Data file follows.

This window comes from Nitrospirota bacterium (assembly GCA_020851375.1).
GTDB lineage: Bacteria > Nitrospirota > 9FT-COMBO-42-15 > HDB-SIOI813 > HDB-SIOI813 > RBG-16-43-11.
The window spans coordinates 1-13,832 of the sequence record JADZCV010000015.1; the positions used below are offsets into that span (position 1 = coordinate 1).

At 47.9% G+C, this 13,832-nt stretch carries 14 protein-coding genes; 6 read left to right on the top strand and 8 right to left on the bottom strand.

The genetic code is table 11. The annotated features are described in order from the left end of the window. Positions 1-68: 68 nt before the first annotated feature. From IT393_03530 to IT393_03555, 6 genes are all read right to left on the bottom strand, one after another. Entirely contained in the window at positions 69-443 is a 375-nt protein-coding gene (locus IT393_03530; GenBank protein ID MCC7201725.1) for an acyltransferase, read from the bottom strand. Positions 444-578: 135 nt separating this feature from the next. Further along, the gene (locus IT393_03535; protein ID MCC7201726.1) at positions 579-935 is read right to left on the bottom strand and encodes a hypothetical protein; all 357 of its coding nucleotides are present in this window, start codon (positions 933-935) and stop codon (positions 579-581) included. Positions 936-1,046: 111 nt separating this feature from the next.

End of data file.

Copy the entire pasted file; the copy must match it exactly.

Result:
This window comes from Nitrospirota bacterium (assembly GCA_020851375.1).
GTDB lineage: Bacteria > Nitrospirota > 9FT-COMBO-42-15 > HDB-SIOI813 > HDB-SIOI813 > RBG-16-43-11.
The window spans coordinates 1-13,832 of the sequence record JADZCV010000015.1; the positions used below are offsets into that span (position 1 = coordinate 1).

At 47.9% G+C, this 13,832-nt stretch carries 14 protein-coding genes; 6 read left to right on the top strand and 8 right to left on the bottom strand.

The genetic code is table 11. The annotated features are described in order from the left end of the window. Positions 1-68: 68 nt before the first annotated feature. From IT393_03530 to IT393_03555, 6 genes are all read right to left on the bottom strand, one after another. Entirely contained in the window at positions 69-443 is a 375-nt protein-coding gene (locus IT393_03530; GenBank protein ID MCC7201725.1) for an acyltransferase, read from the bottom strand. Positions 444-578: 135 nt separating this feature from the next. Further along, the gene (locus IT393_03535; protein ID MCC7201726.1) at positions 579-935 is read right to left on the bottom strand and encodes a hypothetical protein; all 357 of its coding nucleotides are present in this window, start codon (positions 933-935) and stop codon (positions 579-581) included. Positions 936-1,046: 111 nt separating this feature from the next.